Jamestown Walking Tours is run as a local co-operative. Any profits they make are ploughed back into the local culture centre – the Community Theatre. Apart from the guided tour, they also offer a local pub crawl and customised tours taking in local events and festivals, for example. There’s more information on their website here.
Like most of the post-colonial states of Africa, Ghana is a country of several ethnic groups. One of the smaller is the Ga (Ga-Dangme), and most of the inhabitants of Jamestown (we were told) are Ga, who were the original inhabitants here before the Europeans put in an appearance. Our guides were Ga and the cultural centre the Walking Tours support is dedicated to the culture of the Ga people.
Collins opened up the theatre space to let us in. The electricity was out, so we sat around in the basic auditorium lit only by oblique light from the doorway and listened to his little introductory lecture.
A West African Exodus
According to Ga tradition, their people migrated to this part of Africa from the east, possibly from somewhere in modern Nigeria. Sometime in the early 1500s they arrived and settled here to farm the coastal strip now occupied by Greater Accra. Later they were joined by fisher-folk coming along the coast from Nigeria. Both Jamestown and Usshertown today have their fishing fleets and fish markets.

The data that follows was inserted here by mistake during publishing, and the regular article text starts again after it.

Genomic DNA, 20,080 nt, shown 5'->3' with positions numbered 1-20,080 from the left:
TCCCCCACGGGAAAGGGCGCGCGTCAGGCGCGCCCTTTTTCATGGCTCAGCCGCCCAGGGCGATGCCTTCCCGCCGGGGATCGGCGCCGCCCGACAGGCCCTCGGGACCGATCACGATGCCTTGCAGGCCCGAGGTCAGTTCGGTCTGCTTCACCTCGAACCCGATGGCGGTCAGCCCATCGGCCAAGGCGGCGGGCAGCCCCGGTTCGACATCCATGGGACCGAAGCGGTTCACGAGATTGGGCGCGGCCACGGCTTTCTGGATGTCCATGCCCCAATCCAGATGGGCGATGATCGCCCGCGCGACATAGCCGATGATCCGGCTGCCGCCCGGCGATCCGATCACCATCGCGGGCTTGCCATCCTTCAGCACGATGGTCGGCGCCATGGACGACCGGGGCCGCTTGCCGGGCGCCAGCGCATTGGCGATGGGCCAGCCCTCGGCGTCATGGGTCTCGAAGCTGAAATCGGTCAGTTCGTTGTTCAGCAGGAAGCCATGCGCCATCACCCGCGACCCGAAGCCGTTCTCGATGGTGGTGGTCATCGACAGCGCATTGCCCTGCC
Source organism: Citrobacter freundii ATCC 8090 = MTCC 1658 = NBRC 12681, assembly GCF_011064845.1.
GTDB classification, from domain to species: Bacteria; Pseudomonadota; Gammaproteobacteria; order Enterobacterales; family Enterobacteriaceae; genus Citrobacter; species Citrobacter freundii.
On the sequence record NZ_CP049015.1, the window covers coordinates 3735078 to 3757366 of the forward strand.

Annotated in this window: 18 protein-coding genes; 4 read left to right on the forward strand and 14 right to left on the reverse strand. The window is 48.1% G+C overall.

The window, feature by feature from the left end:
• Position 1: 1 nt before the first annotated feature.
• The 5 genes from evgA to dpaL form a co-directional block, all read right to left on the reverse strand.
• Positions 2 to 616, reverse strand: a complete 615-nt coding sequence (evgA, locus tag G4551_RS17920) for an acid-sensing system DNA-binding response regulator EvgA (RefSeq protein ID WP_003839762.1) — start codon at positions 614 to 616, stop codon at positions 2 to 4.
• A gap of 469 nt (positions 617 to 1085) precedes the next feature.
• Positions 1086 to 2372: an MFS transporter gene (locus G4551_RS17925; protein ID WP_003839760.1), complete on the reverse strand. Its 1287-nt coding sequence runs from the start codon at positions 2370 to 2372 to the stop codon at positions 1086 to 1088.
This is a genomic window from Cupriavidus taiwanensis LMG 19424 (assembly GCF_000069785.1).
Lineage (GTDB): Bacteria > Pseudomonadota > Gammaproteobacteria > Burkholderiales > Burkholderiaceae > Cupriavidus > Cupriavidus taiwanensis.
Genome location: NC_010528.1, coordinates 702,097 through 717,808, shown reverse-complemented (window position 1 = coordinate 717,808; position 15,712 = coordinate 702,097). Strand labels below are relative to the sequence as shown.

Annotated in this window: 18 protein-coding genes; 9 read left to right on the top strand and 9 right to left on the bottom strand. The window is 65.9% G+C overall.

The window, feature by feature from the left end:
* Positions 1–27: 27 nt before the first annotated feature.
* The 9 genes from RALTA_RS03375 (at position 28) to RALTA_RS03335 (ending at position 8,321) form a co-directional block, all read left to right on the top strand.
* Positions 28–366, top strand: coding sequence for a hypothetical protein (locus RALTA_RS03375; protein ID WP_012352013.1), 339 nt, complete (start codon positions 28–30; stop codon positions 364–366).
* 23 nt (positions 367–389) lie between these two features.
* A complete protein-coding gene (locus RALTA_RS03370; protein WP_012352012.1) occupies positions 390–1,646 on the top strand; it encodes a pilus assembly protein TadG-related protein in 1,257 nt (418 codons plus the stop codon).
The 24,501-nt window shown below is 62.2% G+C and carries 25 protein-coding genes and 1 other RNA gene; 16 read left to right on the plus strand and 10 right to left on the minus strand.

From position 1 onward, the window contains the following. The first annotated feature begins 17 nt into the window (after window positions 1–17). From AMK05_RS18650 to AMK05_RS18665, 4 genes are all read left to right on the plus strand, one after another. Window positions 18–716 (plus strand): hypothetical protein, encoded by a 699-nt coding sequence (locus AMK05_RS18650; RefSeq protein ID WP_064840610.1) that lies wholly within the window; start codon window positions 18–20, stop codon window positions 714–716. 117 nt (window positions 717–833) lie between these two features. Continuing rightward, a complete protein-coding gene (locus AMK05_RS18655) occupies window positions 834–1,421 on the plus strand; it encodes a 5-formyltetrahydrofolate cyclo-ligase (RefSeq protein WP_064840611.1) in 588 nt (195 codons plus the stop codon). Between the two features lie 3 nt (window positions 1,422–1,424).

A parade of statues on a traffic island in the road to western Accra, may commemorate the migration under the leadership of King Ayi Kushi. The story told now about the Ga migration is overlaid with Old Testament Christian references. Hearing it, in a potted version for tourists, it sounds like a religious exodus along the lines of Moses leading his people out of Egypt.
Ga-Mashie, the Ga name for the town at the core of modern Accra, was founded around 1510. The first Europeans, the Portuguese, arrived here in the late 1500s. The Dutch were keen to build a fortress here as early as 1610, but couldn’t get an agreement with the local leaders until 1642. In 1649 the Dutch fortress became Fort Crèvecœur. The Swedes turned up next (in 1652), only to be replaced by the Danes, and then the English built Fort James in 1679. The British and Dutch crowded out the Portuguese and the Danes, then fought one another. In 1782 the English finally took Fort Crèvecœur.